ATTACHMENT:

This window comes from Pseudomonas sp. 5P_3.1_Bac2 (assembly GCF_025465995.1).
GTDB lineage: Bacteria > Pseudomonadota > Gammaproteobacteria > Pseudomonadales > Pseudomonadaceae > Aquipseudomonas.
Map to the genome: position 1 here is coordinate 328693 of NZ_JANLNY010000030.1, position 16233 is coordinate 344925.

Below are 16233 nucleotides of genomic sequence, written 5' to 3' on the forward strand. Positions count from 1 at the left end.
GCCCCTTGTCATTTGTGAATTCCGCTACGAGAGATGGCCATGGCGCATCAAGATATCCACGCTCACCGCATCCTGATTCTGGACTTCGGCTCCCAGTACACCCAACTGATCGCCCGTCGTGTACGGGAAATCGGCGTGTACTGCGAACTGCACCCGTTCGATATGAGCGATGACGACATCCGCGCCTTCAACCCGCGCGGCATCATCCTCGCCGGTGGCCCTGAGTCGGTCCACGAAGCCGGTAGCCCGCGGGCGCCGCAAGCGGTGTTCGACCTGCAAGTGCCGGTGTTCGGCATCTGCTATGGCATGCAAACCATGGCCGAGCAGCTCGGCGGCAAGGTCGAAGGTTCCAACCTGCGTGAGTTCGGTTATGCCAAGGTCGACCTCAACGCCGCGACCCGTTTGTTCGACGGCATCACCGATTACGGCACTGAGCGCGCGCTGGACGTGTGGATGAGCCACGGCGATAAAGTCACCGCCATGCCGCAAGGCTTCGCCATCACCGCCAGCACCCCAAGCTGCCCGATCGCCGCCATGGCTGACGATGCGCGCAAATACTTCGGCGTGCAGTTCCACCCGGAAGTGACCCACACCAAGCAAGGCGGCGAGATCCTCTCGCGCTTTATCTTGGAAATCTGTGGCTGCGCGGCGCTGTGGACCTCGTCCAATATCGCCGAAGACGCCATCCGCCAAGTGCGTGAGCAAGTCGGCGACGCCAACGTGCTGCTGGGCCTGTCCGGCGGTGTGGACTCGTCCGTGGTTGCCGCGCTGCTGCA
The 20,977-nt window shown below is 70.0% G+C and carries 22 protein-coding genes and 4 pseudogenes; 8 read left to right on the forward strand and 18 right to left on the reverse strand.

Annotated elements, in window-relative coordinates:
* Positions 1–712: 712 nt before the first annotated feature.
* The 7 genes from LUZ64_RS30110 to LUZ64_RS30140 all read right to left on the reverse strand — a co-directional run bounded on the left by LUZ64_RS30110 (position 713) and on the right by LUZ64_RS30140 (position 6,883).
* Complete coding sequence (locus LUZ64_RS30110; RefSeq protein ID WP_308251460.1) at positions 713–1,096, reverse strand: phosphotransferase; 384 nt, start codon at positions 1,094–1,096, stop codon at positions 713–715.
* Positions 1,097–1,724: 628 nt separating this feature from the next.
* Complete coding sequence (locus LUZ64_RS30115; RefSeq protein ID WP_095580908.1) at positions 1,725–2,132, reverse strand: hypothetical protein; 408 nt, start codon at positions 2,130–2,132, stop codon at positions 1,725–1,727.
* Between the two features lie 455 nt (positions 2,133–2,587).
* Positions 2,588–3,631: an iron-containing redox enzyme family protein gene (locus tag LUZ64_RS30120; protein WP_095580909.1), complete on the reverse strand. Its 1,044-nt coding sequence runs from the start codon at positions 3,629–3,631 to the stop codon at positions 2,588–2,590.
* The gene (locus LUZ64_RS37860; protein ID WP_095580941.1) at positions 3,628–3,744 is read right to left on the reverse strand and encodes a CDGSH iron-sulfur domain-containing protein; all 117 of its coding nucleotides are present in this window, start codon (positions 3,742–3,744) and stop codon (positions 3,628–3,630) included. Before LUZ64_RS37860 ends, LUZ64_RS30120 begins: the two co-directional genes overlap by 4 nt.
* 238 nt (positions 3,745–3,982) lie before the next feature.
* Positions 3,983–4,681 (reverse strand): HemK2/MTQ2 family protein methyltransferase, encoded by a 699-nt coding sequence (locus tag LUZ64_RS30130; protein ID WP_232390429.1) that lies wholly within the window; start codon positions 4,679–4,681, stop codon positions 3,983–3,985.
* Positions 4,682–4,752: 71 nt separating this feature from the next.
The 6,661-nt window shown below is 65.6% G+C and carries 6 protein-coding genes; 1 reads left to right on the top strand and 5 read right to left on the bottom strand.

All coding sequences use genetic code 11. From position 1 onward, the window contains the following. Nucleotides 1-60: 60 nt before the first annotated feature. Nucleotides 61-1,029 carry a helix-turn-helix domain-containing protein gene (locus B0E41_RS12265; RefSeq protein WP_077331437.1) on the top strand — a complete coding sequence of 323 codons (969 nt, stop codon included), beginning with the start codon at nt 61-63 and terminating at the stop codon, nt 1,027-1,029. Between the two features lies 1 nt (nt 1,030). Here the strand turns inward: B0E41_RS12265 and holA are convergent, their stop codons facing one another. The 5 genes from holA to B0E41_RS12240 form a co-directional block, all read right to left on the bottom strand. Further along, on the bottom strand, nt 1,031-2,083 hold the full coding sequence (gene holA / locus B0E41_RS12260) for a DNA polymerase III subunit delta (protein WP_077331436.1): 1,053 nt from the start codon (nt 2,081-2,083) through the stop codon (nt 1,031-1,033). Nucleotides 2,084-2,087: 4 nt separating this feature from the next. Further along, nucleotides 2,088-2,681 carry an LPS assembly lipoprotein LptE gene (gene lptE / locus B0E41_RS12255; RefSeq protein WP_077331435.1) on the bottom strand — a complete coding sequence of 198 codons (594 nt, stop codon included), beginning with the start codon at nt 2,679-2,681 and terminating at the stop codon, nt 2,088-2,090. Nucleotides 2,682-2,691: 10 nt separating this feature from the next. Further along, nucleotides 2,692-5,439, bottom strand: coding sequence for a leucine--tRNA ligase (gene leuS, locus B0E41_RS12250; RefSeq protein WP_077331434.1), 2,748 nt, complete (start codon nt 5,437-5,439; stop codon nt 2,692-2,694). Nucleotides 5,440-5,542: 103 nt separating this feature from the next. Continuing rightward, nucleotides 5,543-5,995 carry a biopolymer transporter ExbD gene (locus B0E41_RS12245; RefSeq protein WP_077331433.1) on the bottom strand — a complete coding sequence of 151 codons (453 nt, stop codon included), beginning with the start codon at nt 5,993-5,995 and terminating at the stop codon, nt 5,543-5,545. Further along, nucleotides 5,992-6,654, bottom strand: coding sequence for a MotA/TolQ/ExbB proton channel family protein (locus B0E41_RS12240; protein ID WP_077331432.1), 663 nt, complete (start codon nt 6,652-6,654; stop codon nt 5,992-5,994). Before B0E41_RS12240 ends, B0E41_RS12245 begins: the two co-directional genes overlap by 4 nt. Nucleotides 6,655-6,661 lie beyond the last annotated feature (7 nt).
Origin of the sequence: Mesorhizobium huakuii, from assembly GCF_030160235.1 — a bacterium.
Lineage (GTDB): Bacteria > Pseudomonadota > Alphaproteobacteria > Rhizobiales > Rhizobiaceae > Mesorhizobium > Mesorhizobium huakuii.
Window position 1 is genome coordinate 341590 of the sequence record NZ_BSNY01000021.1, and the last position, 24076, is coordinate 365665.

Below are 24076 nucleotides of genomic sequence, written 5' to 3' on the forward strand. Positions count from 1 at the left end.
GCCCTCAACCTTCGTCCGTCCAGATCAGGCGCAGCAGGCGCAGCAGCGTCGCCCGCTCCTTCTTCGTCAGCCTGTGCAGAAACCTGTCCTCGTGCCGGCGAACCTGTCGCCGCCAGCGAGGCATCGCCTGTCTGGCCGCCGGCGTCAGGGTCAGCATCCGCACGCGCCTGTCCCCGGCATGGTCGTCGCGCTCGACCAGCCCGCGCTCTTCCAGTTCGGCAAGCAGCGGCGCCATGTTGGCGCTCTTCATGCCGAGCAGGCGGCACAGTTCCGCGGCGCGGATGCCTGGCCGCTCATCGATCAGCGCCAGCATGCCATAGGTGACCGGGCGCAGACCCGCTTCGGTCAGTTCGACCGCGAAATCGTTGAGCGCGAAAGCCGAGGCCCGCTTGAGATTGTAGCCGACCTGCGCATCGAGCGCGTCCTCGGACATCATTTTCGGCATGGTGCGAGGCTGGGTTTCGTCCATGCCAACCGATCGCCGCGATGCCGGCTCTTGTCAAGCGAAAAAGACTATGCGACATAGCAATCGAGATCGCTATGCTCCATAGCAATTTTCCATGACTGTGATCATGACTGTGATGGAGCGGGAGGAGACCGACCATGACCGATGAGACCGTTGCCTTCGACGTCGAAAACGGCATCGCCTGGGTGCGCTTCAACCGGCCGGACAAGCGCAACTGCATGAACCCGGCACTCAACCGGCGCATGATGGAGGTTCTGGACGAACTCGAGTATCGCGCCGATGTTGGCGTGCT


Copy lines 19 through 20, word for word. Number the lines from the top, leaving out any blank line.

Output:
The 6,661-nt window shown below is 65.6% G+C and carries 6 protein-coding genes; 1 reads left to right on the top strand and 5 read right to left on the bottom strand.

All coding sequences use genetic code 11. From position 1 onward, the window contains the following. Nucleotides 1-60: 60 nt before the first annotated feature. Nucleotides 61-1,029 carry a helix-turn-helix domain-containing protein gene (locus B0E41_RS12265; RefSeq protein WP_077331437.1) on the top strand — a complete coding sequence of 323 codons (969 nt, stop codon included), beginning with the start codon at nt 61-63 and terminating at the stop codon, nt 1,027-1,029. Between the two features lies 1 nt (nt 1,030). Here the strand turns inward: B0E41_RS12265 and holA are convergent, their stop codons facing one another. The 5 genes from holA to B0E41_RS12240 form a co-directional block, all read right to left on the bottom strand. Further along, on the bottom strand, nt 1,031-2,083 hold the full coding sequence (gene holA / locus B0E41_RS12260) for a DNA polymerase III subunit delta (protein WP_077331436.1): 1,053 nt from the start codon (nt 2,081-2,083) through the stop codon (nt 1,031-1,033). Nucleotides 2,084-2,087: 4 nt separating this feature from the next. Further along, nucleotides 2,088-2,681 carry an LPS assembly lipoprotein LptE gene (gene lptE / locus B0E41_RS12255; RefSeq protein WP_077331435.1) on the bottom strand — a complete coding sequence of 198 codons (594 nt, stop codon included), beginning with the start codon at nt 2,679-2,681 and terminating at the stop codon, nt 2,088-2,090. Nucleotides 2,682-2,691: 10 nt separating this feature from the next. Further along, nucleotides 2,692-5,439, bottom strand: coding sequence for a leucine--tRNA ligase (gene leuS, locus B0E41_RS12250; RefSeq protein WP_077331434.1), 2,748 nt, complete (start codon nt 5,437-5,439; stop codon nt 2,692-2,694). Nucleotides 5,440-5,542: 103 nt separating this feature from the next. Continuing rightward, nucleotides 5,543-5,995 carry a biopolymer transporter ExbD gene (locus B0E41_RS12245; RefSeq protein WP_077331433.1) on the bottom strand — a complete coding sequence of 151 codons (453 nt, stop codon included), beginning with the start codon at nt 5,993-5,995 and terminating at the stop codon, nt 5,543-5,545. Further along, nucleotides 5,992-6,654, bottom strand: coding sequence for a MotA/TolQ/ExbB proton channel family protein (locus B0E41_RS12240; protein ID WP_077331432.1), 663 nt, complete (start codon nt 6,652-6,654; stop codon nt 5,992-5,994). Before B0E41_RS12240 ends, B0E41_RS12245 begins: the two co-directional genes overlap by 4 nt. Nucleotides 6,655-6,661 lie beyond the last annotated feature (7 nt).